Keywords: Management training, Impact evaluation, Willingness to pay, Small and medium enterprises, Central America and the Caribbean Region
    Date: 2018–06–06
  3. By: Joep Tijm; Thomas Michielsen; Raoul van Maarseveen; Peter Zwaneveld
    Abstract: Infrastructure projects are increasingly aiming to improve liveability, in particular in urban areas. We analyse a specific case in which an existing highway in an urban area was moved underground in order to improve intercity traffic flows and to reduce traffic externalities. As travel times within the city hardly changed, this allows for a clean identification of the value of traffic externalities. We find that the liveability benefits of such integrated infrastructure are substantial relative to the construction costs. Each halving of distance to the tunneled segment is associated with 3.5% more appreciation in house prices since the start of the project.
    JEL: H40 R20 R40
    Date: 2018
  4. By: Yoshino, Naoyuki (Asian Development Bank Institute); Taghizadeh-Hesary, Farhad (Asian Development Bank Institute)
    Abstract: The main obstacle to developing green energy projects is lack of access to finance. For larger energy projects (e.g., large hydropower projects), insurance and pensions are sustainable financing alternatives. Large energy projects are long-term investment projects; banks are not able to provide long-term loans because their resources (deposits) are short- to medium-term. Pension funds and insurance companies hold long-term savings, so these institutions could be a proper alternative for financing mega-size energy projects. On the other hand, because electricity tariffs are often regulated by the government, to increase the investment incentives the spillover effects originally created by energy supplies need to be used, and tax revenues refunded to the investors in energy projects. For smaller-size green projects, the paper provides a theoretical model for combining utilisation of carbon tax and a new way of financing risky capital, i.e., hometown investment trust funds (HITs). Because of the Basel capital requirement, and because most green energy projects from the point of view of financers are considered risky projects, many financers are reluctant to lend to them or they lend at high interest rates. We show that by taxing carbon dioxide (CO2), sulphur dioxide (SO2), and nitrogen oxides (NOx) and allocating those tax revenues to HITs, green projects will become more feasible and more interesting for hometown investors; hence the supply of investment money to these funds will increase.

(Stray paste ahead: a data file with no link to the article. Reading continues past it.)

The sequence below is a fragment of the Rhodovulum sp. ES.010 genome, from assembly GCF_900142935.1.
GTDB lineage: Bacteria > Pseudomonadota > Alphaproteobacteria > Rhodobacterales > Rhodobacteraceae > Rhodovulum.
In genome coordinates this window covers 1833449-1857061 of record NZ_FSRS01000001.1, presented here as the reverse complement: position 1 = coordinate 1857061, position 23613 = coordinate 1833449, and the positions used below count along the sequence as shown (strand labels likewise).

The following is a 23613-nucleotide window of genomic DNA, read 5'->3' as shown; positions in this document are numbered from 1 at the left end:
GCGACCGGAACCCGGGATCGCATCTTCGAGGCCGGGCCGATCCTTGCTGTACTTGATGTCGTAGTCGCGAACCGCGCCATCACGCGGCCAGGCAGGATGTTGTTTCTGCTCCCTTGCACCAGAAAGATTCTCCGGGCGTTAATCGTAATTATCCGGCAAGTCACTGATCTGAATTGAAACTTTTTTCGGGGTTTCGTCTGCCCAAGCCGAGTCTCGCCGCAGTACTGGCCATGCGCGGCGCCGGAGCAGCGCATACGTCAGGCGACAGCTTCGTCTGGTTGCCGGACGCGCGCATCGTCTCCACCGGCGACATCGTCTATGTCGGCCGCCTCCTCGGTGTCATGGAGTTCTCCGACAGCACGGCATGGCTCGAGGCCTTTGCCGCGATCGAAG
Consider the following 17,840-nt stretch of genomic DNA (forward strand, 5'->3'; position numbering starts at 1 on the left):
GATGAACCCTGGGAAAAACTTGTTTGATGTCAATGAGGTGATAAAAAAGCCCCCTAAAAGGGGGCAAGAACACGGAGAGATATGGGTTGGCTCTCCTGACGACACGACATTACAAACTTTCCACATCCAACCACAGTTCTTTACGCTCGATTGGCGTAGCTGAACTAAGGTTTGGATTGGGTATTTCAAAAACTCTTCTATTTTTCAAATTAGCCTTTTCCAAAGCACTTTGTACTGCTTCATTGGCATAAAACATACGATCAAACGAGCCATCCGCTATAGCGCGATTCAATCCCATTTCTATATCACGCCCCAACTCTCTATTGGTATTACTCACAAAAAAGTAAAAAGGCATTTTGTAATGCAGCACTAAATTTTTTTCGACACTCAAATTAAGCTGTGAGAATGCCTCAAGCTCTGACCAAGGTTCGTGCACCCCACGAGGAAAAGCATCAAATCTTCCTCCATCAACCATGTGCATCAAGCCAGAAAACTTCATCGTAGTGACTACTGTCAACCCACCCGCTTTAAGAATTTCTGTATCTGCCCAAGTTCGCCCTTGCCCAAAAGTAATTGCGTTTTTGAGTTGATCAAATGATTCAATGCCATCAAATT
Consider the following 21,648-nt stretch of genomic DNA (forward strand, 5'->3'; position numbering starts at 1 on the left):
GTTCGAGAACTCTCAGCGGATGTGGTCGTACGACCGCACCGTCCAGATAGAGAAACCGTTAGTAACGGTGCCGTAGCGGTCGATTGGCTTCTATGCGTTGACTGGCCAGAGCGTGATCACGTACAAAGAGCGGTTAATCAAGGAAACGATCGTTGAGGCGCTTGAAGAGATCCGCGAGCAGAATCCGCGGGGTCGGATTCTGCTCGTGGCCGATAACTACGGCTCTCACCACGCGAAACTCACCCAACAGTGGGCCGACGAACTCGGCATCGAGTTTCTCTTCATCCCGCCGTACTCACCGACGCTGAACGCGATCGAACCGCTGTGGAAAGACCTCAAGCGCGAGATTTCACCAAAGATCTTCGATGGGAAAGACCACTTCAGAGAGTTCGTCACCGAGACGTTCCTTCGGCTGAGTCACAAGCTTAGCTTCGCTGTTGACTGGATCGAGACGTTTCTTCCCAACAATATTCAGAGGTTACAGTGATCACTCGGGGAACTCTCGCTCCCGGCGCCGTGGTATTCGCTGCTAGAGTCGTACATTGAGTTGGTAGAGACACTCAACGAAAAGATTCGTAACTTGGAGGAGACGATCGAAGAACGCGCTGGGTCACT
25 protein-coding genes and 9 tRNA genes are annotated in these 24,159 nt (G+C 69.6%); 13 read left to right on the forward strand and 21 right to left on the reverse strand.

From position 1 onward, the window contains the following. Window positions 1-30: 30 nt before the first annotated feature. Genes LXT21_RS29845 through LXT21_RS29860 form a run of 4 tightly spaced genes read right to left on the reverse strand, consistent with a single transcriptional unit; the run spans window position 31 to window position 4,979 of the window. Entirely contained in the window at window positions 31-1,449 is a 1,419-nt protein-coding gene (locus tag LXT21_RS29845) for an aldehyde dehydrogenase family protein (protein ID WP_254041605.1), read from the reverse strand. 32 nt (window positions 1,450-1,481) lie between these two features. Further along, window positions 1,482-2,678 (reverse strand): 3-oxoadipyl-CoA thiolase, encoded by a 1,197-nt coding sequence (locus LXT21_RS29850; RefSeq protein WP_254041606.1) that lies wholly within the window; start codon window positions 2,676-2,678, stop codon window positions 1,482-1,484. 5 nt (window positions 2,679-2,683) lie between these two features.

Keywords: carbon tax; green energy; renewable energy; hometown investment trust funds; HITs
    JEL: E62 G21 Q21
    Date: 2017–07–11